The Whys That Are Not There

The records our ancestors left behind only tell us a part of the story. One has to be careful reading more into documents than is actually there.

Johann George Trautvetter and his wife Sophia Elisabeth (Derle) Trautvetter immigrated from Wohlmuthausen, Thuringen, Germany, in June of 1853 with their three sons and one daughter. They arrived in July of 1853 in Baltimore and immediately settled in Hancock County, Illinois, where they purchased property. Approximately in 1869 Johann George returned to Germany and died there in 1871. His funeral entry in the church register at Bad Salzungen indicated that he had returned to Germany and left his wife and family in America.

He and Sophia sold their farm to their youngest son in the late 1860s.  No reason is given. It could have been as simple as they were retiring, wanted to avoid the eventual costs of an estate settlement, and needed the money from the sale.

And I really can’t speculate as to why he returned. There’s no diaries, family letters, or records that provide any specifics. Did he return for a visit and become too ill to return to his family? Was he unhappy in America? Was the marriage an unhappy one? Did he want to return to Germany while Sophia refused to leave her children? While the biography of one of their sons simply says Johann George “returned for a visit” to Germany and died there, that explanation may have been one that put a positive spin on his travels and looked better in publication than the actual situation.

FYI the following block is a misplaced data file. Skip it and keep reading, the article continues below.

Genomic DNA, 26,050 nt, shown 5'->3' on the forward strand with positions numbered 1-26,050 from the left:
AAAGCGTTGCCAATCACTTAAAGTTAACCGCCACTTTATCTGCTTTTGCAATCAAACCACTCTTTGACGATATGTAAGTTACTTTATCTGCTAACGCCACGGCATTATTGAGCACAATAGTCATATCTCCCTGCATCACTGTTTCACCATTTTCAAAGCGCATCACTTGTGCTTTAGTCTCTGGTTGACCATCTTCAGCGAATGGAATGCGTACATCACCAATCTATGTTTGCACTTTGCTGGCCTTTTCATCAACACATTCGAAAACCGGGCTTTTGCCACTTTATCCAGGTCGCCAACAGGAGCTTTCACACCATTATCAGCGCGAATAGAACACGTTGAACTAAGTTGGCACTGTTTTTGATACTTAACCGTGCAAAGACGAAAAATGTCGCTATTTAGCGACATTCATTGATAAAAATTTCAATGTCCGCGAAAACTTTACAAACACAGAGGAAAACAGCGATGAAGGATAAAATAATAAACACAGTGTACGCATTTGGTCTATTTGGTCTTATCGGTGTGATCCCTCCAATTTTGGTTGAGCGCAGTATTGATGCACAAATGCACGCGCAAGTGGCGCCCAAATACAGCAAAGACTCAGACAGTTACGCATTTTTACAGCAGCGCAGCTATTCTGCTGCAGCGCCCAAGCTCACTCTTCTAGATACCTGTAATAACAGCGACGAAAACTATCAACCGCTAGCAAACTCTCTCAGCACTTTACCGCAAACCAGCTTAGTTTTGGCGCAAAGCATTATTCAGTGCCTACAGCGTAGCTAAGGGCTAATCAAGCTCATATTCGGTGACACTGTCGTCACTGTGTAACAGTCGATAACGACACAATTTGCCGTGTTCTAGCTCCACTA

All I have are records. I don’t have reasons.

And I’m hesitant to spin a story explaining someone’s behavior when that person is dead and gone and did not leave reasons behind.

There are times where it’s a little easier to see the probable reasons behind someone’s behavior even if those reasons are not stated.

It’s slightly different when a woman with small children is widowed by her husband in the 1850s and remarries in short order. In that case it’s reasonable that economics forced her hand. The same is likely true of a widower in a similar situation during the same time period.

A young male who leaves Prussia in the late 1860s probably did so to escape serving in the Prussian Army. Probably. But is there anything specifically stating that he did? Such a story may be in a biography, obituary, or family story passed down through the generations. And even the family story may have been started by relatives long after the immigrant himself was dead.

Try and stick with the facts as evidenced by records as much as possible. In some cases there is an amazing amount of detail in what records are left behind without trying to “figure out” what else happened without any sources to back it up.

Would you want your descendant taking the documented details of your life and spinning stories around them?

 

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